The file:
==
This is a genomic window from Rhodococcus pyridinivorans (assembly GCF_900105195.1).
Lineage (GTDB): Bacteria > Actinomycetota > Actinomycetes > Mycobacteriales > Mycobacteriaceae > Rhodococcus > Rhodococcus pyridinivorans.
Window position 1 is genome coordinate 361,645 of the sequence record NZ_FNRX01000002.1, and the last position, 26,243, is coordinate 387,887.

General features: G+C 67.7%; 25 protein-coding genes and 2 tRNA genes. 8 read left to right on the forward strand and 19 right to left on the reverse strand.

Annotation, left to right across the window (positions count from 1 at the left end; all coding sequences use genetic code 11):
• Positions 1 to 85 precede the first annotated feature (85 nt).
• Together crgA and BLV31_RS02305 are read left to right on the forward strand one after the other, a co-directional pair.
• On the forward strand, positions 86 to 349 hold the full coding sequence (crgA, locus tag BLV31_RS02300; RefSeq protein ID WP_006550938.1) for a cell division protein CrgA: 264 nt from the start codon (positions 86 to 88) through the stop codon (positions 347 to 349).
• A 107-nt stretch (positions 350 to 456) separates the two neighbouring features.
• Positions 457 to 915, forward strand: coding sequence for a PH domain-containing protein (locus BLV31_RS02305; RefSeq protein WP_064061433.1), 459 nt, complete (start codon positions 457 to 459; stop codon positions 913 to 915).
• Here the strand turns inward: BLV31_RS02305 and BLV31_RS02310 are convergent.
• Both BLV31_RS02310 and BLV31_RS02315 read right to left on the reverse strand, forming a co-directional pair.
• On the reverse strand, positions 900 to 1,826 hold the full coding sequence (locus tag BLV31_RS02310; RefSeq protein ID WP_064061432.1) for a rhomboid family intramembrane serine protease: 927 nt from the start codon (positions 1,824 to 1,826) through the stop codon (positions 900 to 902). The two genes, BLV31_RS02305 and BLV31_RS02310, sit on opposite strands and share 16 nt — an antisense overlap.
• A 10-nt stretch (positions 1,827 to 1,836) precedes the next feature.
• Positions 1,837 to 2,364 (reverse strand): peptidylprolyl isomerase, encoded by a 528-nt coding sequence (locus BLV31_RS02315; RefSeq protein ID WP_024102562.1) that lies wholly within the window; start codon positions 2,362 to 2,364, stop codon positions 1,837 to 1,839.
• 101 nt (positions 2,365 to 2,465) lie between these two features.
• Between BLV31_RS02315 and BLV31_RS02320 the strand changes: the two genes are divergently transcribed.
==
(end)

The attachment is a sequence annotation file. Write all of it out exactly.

This is a genomic window from Rhodococcus pyridinivorans (assembly GCF_900105195.1).
Lineage (GTDB): Bacteria > Actinomycetota > Actinomycetes > Mycobacteriales > Mycobacteriaceae > Rhodococcus > Rhodococcus pyridinivorans.
Window position 1 is genome coordinate 361,645 of the sequence record NZ_FNRX01000002.1, and the last position, 26,243, is coordinate 387,887.

General features: G+C 67.7%; 25 protein-coding genes and 2 tRNA genes. 8 read left to right on the forward strand and 19 right to left on the reverse strand.

Annotation, left to right across the window (positions count from 1 at the left end; all coding sequences use genetic code 11):
• Positions 1 to 85 precede the first annotated feature (85 nt).
• Together crgA and BLV31_RS02305 are read left to right on the forward strand one after the other, a co-directional pair.
• On the forward strand, positions 86 to 349 hold the full coding sequence (crgA, locus tag BLV31_RS02300; RefSeq protein ID WP_006550938.1) for a cell division protein CrgA: 264 nt from the start codon (positions 86 to 88) through the stop codon (positions 347 to 349).
• A 107-nt stretch (positions 350 to 456) separates the two neighbouring features.
• Positions 457 to 915, forward strand: coding sequence for a PH domain-containing protein (locus BLV31_RS02305; RefSeq protein WP_064061433.1), 459 nt, complete (start codon positions 457 to 459; stop codon positions 913 to 915).
• Here the strand turns inward: BLV31_RS02305 and BLV31_RS02310 are convergent.
• Both BLV31_RS02310 and BLV31_RS02315 read right to left on the reverse strand, forming a co-directional pair.
• On the reverse strand, positions 900 to 1,826 hold the full coding sequence (locus tag BLV31_RS02310; RefSeq protein ID WP_064061432.1) for a rhomboid family intramembrane serine protease: 927 nt from the start codon (positions 1,824 to 1,826) through the stop codon (positions 900 to 902). The two genes, BLV31_RS02305 and BLV31_RS02310, sit on opposite strands and share 16 nt — an antisense overlap.
• A 10-nt stretch (positions 1,827 to 1,836) precedes the next feature.
• Positions 1,837 to 2,364 (reverse strand): peptidylprolyl isomerase, encoded by a 528-nt coding sequence (locus BLV31_RS02315; RefSeq protein ID WP_024102562.1) that lies wholly within the window; start codon positions 2,362 to 2,364, stop codon positions 1,837 to 1,839.
• 101 nt (positions 2,365 to 2,465) lie between these two features.
• Between BLV31_RS02315 and BLV31_RS02320 the strand changes: the two genes are divergently transcribed.